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Female genital Mutilation in Sudan - Essay Example

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Female Genital Mutilation in Sudan By The World Health Organization defines female genital mutilation (FGM), also known as female circumcision or female genital cutting as “all procedures that involve partial or total removal of the external female genitalia or other injury to the female genital organs for non-medical reasons” (Sharfi, Elmegboul & Abdella 2013, p.137)…
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Female genital Mutilation in Sudan
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Download file to see previous pages Focus is also drawn on the different ways through which the government of Sudan, different international agencies, local non-governmental organizations, and civil groups are working to stop this oppressive practice. Communities that practice FGM perform it in varying ways. The World Health Organization has developed three major categories of FGM. There is Type 1, Type 2, and Type 3. Type 1 female circumcision is referred to as clitoridectomy. This mainly involves the removal of the tip of the prepuce, with or without excision of part or the entire clitoris. In Type 2, there is the removal of the clitoris together with part or all of the labia minora. Type 3 female circumcision is also called infibulation. This involves the removal of most or all of the female genitalia. In this type, there is also the stitching of the vaginal opening, where only a small opening is allowed for urine and menstrual flow (Islam & Uddin 2001, p. 72). Type 3 is considered the most severe form of FGM. In Sudan, there are different names that are used to refer to each of the three types of female circumcision. Type 1 is referred to as “Sunna.” This involves the removal of the tip of the prepuce. ...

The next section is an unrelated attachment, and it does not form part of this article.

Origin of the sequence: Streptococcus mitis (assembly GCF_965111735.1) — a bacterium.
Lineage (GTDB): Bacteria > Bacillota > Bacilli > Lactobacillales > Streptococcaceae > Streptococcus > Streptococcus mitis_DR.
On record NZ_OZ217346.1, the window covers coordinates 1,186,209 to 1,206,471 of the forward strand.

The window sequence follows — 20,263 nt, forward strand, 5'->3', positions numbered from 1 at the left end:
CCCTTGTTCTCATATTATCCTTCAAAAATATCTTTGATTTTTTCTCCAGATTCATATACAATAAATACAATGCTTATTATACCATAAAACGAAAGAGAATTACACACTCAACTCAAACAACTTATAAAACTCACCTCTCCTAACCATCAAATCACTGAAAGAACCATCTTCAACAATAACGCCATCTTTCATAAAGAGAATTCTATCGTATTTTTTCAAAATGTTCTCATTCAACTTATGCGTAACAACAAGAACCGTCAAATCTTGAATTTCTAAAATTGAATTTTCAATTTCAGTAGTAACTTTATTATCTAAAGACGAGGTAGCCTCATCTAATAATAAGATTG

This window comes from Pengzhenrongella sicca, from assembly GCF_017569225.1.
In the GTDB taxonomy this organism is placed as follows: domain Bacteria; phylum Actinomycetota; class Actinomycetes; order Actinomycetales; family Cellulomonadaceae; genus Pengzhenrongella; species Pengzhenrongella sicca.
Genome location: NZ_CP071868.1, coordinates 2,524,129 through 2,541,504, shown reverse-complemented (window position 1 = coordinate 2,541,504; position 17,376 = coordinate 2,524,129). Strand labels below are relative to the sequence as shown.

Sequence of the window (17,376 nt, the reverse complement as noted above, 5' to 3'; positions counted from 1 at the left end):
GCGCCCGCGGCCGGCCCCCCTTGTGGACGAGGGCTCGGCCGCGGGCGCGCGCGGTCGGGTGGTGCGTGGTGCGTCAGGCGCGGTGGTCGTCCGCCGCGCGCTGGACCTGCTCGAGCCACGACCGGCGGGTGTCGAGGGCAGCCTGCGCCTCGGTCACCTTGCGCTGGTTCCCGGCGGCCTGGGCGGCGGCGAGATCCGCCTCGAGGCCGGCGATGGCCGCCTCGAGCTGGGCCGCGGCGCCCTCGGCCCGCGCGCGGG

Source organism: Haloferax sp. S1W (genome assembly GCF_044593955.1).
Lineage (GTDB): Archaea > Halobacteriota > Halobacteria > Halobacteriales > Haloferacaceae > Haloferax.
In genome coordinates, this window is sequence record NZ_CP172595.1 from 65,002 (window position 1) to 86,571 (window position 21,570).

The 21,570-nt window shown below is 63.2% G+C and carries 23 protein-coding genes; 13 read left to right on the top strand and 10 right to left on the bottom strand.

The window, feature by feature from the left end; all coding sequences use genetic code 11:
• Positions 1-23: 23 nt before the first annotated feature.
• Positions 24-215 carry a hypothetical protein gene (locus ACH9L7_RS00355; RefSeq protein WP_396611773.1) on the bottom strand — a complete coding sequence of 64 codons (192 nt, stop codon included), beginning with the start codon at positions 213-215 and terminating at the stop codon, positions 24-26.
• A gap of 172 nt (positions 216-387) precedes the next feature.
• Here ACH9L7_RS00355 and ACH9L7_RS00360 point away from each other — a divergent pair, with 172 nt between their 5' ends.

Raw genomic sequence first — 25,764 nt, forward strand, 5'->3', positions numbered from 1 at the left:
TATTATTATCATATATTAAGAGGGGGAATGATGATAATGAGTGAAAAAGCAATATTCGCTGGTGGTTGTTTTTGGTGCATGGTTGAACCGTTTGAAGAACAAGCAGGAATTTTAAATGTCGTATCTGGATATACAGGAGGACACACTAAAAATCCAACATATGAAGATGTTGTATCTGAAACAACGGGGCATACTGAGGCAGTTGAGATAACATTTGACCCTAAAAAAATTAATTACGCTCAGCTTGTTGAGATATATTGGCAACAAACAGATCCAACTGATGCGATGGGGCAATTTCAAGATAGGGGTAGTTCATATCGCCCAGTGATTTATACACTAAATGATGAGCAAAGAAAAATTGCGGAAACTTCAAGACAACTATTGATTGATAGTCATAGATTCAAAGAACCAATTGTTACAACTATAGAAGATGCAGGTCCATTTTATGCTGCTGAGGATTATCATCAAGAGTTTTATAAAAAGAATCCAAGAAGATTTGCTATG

For instance, some of the Muslim Sudanese hold that female circumcision is supported by Islam. On the other hand, the Muslim theologians in Sudan believe that there is no provision for FGM in the Koran (Islam & Uddin 2001, p. 73). Nonetheless, Turshen (2000, p. 145) notes that FGM is linked to Islam, even though not all Muslim countries uphold it. With regard to the prevalence of female circumcision in Sudan, the findings of Sudan Demographic and Health Survey (SDHS) of 1989 -1990 show that 89% of the ever-married women have undergone some form of FGM. The Northern part of Sudan ranks high, with approximately 99% of the ever-married women having undergone circumcision (Landinfo 2008, p. 6). In 2001, Islam and Uddin conducted a study in Sudan to determine the prevalence of female circumcision in the region. Their study focused on Haj-Yousif and Shendi, which are in the North, as well as Juba, in the South. Nonetheless, in this paper, the focus is not on South Sudan. The study of Islam and Uddin (2001, p. 74) revealed that female circumcision is highly prevalent in Sudan. 100% of the respondents in Shendi, and 87% of respondents in Haj-Yousif had undergone circumcision. The most prevalent form of female circumcision was found to be the Pharaonic circumcision, which is the most severe form. In Sudan, the process of female circumcision is performed by lay practitioners. These have little or no knowledge on the female anatomy, or medicine. The conditions under which female circumcision takes place in Sudan are below the hygiene standards. Furthermore, no anaesthesia is performed on the females before circumcision, and there is no sterilizing of the instruments used to perform female circumcision (Landinfo 2008, p. 9). A major reason why ...Download file to see next pagesRead More
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Female genital mutilation
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